DEV Community

Cover image for What kinds of apps or products do you wish existed?

What kinds of apps or products do you wish existed?

User Interface Developer • Minimalist • Keyboardist ⌨ 🎹
・1 min read

I want to find out what kinds of apps/tools people personally wish existed, so that they (and maybe even friends or family) could use them and enjoy them.

Personally, around late 2017, I had three itches I wanted to scratch, and I managed to scratch them all within 1 year, thanks to the power and ease of the Web and React platforms.

  • Fast emoji lookup by keyword, which to this day iOS, Android and Windows don't seem to support (though MacOS definitely has it) – this turned into Emojipedia²

  • Integrated calorie and cost tracking app (I wanted to lose weight while saving money) - this turned into EatPayLove, which I use to this day.

  • An easier way of sending quick "canned" replies to people who sent me texts or emails – this turned into Pasta, which I use occasionally, but really need to improve and make more usable before I can enjoy it and use it regularly.

I have several other ideas on my wish-list, and I'm looking to incrementally improve the above three as well.

The neat thing about scratching your own itch is that, even if it doesn't take off and get popular, you still feel like you achieved something, so you can keep up the motivation and momentum.

So... what's your personal itch? What app do you wish existed?

And are you going to make it happen one day, or maybe even today?

Leave your thoughts!!!

Discussion (10)

ben profile image
Ben Halpern

I bet almost everything I'd mention does exist in some capacity, but sometimes if it doesn't fit your workflow just right, it needs to be re-thought.

I like Dash a lot but for whatever reason it's never quite fit my flow to where I actually find myself using it.

I also feel like there should be more desktop operating systems built specifically for developers, but in a way that got us productive without it having to be too config heavy and low level. Basically, it should be simple like MacOS, but with no defined purpose beyond productivity. It would ideally be pretty compatible with most software I'd want to run on the machine, right out of the box. Software technologies like installed languages, common frameworks, container software, etc. should be baked right in to whatever extent that is possible.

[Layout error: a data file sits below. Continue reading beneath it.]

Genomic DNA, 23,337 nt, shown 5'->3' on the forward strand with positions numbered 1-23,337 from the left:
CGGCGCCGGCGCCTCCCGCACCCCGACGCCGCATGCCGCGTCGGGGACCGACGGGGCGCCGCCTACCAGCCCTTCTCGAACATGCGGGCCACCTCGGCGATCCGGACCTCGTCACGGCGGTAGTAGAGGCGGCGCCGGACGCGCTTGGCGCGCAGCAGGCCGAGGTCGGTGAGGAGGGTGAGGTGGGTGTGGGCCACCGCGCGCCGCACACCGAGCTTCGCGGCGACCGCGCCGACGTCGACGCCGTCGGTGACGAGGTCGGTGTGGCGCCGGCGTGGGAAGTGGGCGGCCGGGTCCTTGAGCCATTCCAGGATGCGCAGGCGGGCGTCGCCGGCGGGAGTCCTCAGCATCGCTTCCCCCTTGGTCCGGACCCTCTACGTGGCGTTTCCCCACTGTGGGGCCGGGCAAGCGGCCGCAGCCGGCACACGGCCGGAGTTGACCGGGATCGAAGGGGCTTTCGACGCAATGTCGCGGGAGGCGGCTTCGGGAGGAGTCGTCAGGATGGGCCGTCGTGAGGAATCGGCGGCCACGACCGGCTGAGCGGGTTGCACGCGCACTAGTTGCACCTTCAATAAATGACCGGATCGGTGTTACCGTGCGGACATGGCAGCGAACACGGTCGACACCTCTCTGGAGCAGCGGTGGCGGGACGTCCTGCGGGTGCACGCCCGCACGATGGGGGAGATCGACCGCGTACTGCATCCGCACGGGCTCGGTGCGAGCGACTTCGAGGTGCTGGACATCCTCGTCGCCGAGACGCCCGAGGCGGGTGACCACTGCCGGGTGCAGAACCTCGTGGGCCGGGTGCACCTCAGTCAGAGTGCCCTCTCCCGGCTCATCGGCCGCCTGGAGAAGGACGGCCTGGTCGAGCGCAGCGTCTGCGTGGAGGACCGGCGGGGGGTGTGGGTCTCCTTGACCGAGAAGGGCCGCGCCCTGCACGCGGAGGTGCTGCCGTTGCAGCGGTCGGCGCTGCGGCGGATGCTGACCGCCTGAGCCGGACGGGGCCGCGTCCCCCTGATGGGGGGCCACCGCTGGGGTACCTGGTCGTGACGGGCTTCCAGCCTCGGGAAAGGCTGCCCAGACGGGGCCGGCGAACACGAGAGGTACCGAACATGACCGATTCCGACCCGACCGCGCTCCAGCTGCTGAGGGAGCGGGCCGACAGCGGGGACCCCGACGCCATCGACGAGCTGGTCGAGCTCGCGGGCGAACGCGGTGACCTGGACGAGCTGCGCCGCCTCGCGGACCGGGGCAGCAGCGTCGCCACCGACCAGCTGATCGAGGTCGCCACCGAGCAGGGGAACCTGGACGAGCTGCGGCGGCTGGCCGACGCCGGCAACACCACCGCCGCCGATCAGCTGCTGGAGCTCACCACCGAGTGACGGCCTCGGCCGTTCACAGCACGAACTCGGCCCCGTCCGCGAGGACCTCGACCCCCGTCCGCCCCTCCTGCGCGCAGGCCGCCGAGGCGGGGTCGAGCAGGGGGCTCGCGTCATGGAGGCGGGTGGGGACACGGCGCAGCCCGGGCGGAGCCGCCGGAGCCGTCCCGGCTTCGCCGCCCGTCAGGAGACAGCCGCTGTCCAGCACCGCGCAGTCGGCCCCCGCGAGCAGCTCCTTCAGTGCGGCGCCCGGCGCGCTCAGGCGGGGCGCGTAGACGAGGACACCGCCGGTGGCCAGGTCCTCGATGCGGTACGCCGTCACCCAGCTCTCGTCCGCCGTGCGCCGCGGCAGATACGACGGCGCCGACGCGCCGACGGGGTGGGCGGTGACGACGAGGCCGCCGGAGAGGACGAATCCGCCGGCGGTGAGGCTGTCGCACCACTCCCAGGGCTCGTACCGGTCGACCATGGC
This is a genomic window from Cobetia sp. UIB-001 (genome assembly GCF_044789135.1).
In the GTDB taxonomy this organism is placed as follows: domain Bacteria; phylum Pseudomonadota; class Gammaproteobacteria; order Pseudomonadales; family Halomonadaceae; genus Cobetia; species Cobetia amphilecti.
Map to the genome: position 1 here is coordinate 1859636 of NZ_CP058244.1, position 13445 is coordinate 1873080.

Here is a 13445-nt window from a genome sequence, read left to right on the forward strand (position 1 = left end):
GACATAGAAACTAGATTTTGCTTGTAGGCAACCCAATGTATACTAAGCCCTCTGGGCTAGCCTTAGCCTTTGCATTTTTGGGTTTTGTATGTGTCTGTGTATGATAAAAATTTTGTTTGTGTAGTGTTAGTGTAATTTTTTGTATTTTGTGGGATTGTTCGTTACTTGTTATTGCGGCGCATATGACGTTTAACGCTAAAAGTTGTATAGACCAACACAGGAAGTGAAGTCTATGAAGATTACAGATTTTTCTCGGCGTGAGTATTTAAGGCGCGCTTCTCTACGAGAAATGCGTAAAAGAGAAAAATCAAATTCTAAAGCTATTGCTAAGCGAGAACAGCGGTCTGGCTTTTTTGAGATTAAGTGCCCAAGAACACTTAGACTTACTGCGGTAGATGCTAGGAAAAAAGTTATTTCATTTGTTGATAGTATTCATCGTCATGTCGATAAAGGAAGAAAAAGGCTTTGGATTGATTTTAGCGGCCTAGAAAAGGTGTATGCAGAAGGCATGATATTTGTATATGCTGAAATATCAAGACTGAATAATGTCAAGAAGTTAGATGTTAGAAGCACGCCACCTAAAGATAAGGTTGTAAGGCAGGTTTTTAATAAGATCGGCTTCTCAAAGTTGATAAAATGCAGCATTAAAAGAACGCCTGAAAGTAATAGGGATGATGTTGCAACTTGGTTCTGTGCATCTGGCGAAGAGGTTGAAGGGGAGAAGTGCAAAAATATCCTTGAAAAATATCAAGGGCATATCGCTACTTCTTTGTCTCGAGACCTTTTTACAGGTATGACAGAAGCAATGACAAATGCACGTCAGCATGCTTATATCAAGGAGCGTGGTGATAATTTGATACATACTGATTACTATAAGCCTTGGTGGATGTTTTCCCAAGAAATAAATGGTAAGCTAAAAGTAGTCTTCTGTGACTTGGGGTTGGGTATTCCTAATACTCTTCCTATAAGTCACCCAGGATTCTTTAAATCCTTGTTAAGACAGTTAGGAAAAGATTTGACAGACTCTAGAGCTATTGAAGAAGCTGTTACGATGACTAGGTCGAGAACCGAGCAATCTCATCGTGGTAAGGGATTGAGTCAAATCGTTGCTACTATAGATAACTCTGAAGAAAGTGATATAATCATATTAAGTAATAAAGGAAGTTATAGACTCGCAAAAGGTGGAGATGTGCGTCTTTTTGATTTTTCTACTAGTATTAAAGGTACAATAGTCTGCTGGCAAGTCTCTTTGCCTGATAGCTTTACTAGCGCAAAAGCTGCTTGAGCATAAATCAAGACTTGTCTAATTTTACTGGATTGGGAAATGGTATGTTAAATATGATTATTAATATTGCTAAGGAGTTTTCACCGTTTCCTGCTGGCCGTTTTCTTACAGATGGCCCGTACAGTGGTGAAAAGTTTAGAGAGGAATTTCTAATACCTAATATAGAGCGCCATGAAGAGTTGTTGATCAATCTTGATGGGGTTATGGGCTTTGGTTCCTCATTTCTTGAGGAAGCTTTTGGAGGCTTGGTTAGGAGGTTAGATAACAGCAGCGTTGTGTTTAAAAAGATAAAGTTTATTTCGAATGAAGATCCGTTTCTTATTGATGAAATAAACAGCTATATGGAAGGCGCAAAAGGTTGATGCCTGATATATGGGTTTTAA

It seems like general purpose operating systems tend to win out, but I'd be curious if there were more of a future for developer-oriented.

darksmile92 profile image
Robin Kretzschmar

Your point with the developer centric OS is interesting. I read discussions about which OS fits best for development quite a lot and this discussion comes up really often. Most of the time the popular opinions include MacOS and some flavor of linux (mostly Arch).

But if there is a distro with already packed software like docker, VS Code, compilers for various languages, python2 and 3, ruby pre installed and so on, this would be very interesting to safe the setup-config hassle :-)

danielescoz profile image
Daniel Escoz

Do you have a moment to talk about or lord and savior Linux?

technophile profile image
Vatsal Hirpara

A tool that syncs bookmarks across the browsers.

muhfred profile image
Mohamed Farid
technophile profile image
Vatsal Hirpara

Thanks, I will check that out.

rafi993 profile image

Pocket ?

technophile profile image
Vatsal Hirpara

But I guess pocket doesn't allow creating folders.

Thread Thread
rafi993 profile image
Rafi • Edited

You can use tags. But eventhough they are not exalctly folders they do help you bucket things.

niorad profile image
Antonio Radovcic

A virtual private OSX that I can access and use remote-desktop-style from anywhere.
But it should also be able to run natively on a Mac, and keep itself in sync.

I want to keep a development-environment which is independent of the hardware I'm using.